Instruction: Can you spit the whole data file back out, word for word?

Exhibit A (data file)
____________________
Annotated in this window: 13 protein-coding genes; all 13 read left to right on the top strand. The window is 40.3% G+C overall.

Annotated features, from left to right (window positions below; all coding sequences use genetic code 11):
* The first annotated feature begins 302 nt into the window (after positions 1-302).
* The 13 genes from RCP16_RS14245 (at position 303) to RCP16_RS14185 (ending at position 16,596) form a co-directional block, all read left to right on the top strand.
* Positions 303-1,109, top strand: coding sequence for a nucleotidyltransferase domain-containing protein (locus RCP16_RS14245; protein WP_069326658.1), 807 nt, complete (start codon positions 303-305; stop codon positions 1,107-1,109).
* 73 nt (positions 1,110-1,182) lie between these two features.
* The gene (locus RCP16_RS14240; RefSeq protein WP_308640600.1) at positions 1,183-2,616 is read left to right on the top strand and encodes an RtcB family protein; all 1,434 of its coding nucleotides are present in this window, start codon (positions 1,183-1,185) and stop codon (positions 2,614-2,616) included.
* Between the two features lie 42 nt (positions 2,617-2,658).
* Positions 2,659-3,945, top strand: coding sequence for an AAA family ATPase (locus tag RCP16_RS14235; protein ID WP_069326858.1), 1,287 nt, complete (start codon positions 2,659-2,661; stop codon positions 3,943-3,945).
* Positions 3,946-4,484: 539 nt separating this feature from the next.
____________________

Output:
Annotated in this window: 13 protein-coding genes; all 13 read left to right on the top strand. The window is 40.3% G+C overall.

Annotated features, from left to right (window positions below; all coding sequences use genetic code 11):
* The first annotated feature begins 302 nt into the window (after positions 1-302).
* The 13 genes from RCP16_RS14245 (at position 303) to RCP16_RS14185 (ending at position 16,596) form a co-directional block, all read left to right on the top strand.
* Positions 303-1,109, top strand: coding sequence for a nucleotidyltransferase domain-containing protein (locus RCP16_RS14245; protein WP_069326658.1), 807 nt, complete (start codon positions 303-305; stop codon positions 1,107-1,109).
* 73 nt (positions 1,110-1,182) lie between these two features.
* The gene (locus RCP16_RS14240; RefSeq protein WP_308640600.1) at positions 1,183-2,616 is read left to right on the top strand and encodes an RtcB family protein; all 1,434 of its coding nucleotides are present in this window, start codon (positions 1,183-1,185) and stop codon (positions 2,614-2,616) included.
* Between the two features lie 42 nt (positions 2,617-2,658).
* Positions 2,659-3,945, top strand: coding sequence for an AAA family ATPase (locus tag RCP16_RS14235; protein ID WP_069326858.1), 1,287 nt, complete (start codon positions 2,659-2,661; stop codon positions 3,943-3,945).
* Positions 3,946-4,484: 539 nt separating this feature from the next.